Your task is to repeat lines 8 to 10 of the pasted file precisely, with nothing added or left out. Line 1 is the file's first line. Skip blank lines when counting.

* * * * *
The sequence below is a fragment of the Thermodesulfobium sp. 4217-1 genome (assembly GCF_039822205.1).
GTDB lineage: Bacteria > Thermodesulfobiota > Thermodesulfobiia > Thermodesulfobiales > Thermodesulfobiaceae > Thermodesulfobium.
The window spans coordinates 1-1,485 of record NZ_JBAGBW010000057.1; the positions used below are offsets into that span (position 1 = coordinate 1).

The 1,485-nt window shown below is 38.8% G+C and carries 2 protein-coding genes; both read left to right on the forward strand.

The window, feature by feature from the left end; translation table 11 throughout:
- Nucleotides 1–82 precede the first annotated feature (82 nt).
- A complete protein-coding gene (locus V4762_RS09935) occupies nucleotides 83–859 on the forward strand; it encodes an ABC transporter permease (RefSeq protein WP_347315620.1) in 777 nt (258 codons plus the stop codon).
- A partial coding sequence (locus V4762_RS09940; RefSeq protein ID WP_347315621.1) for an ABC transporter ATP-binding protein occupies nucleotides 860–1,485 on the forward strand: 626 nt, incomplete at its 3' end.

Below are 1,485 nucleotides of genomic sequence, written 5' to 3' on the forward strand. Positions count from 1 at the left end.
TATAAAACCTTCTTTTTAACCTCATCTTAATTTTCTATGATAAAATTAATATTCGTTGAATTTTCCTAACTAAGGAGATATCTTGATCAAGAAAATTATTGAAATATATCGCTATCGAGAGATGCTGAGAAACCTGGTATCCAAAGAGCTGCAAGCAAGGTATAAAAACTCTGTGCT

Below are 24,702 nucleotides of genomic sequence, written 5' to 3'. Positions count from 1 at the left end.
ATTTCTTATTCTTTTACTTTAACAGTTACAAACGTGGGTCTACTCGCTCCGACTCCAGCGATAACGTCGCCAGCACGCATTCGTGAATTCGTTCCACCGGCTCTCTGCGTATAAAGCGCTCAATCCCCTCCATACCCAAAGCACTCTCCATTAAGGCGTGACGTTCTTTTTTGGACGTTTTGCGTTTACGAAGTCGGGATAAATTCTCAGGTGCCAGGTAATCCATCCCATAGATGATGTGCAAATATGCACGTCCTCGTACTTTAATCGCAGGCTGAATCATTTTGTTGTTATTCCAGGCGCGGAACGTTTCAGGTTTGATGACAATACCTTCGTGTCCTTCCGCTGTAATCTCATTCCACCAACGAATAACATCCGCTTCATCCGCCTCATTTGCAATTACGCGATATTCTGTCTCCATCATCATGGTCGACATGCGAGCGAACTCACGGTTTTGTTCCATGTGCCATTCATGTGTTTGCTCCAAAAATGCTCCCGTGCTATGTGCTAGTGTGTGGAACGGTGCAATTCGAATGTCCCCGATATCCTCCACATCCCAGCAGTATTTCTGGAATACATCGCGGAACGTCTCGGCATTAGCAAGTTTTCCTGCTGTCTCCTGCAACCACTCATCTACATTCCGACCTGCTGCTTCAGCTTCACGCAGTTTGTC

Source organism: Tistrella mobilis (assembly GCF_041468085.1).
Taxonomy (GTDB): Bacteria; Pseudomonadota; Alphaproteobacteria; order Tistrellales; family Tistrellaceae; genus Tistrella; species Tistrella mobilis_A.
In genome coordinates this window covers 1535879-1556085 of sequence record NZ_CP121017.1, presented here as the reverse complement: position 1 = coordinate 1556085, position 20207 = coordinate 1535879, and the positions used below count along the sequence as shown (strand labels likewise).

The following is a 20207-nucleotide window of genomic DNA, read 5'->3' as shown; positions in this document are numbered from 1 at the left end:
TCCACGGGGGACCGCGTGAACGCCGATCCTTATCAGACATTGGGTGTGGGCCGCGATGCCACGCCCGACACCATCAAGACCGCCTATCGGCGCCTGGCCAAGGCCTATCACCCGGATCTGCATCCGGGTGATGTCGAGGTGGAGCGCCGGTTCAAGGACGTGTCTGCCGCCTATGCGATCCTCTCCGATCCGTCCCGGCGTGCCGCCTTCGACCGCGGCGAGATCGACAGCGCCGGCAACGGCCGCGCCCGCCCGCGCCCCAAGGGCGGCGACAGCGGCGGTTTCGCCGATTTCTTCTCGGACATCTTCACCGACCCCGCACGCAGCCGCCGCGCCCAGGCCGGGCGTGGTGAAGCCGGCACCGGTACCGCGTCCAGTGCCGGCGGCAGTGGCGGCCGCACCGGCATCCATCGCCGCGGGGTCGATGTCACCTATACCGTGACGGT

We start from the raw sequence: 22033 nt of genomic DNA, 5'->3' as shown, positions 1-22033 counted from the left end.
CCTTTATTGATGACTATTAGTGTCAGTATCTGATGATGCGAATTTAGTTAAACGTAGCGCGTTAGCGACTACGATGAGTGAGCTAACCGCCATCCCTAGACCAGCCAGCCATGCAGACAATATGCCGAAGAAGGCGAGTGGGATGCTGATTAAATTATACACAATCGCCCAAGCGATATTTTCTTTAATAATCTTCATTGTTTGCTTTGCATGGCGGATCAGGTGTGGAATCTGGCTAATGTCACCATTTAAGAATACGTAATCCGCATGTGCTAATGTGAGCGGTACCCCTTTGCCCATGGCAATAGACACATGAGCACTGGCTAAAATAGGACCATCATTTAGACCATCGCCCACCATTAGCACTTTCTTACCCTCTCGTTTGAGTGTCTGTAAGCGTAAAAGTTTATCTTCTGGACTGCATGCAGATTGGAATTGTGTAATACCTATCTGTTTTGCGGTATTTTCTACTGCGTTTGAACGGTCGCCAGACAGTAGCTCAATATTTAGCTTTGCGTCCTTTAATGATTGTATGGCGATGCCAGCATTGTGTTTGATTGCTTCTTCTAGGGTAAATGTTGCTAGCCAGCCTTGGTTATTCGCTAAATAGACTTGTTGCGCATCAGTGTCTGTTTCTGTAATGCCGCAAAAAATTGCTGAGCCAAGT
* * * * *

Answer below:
- A partial coding sequence (locus V4762_RS09940; RefSeq protein ID WP_347315621.1) for an ABC transporter ATP-binding protein occupies nucleotides 860–1,485 on the forward strand: 626 nt, incomplete at its 3' end.

Below are 1,485 nucleotides of genomic sequence, written 5' to 3' on the forward strand. Positions count from 1 at the left end.
TATAAAACCTTCTTTTTAACCTCATCTTAATTTTCTATGATAAAATTAATATTCGTTGAATTTTCCTAACTAAGGAGATATCTTGATCAAGAAAATTATTGAAATATATCGCTATCGAGAGATGCTGAGAAACCTGGTATCCAAAGAGCTGCAAGCAAGGTATAAAAACTCTGTGCT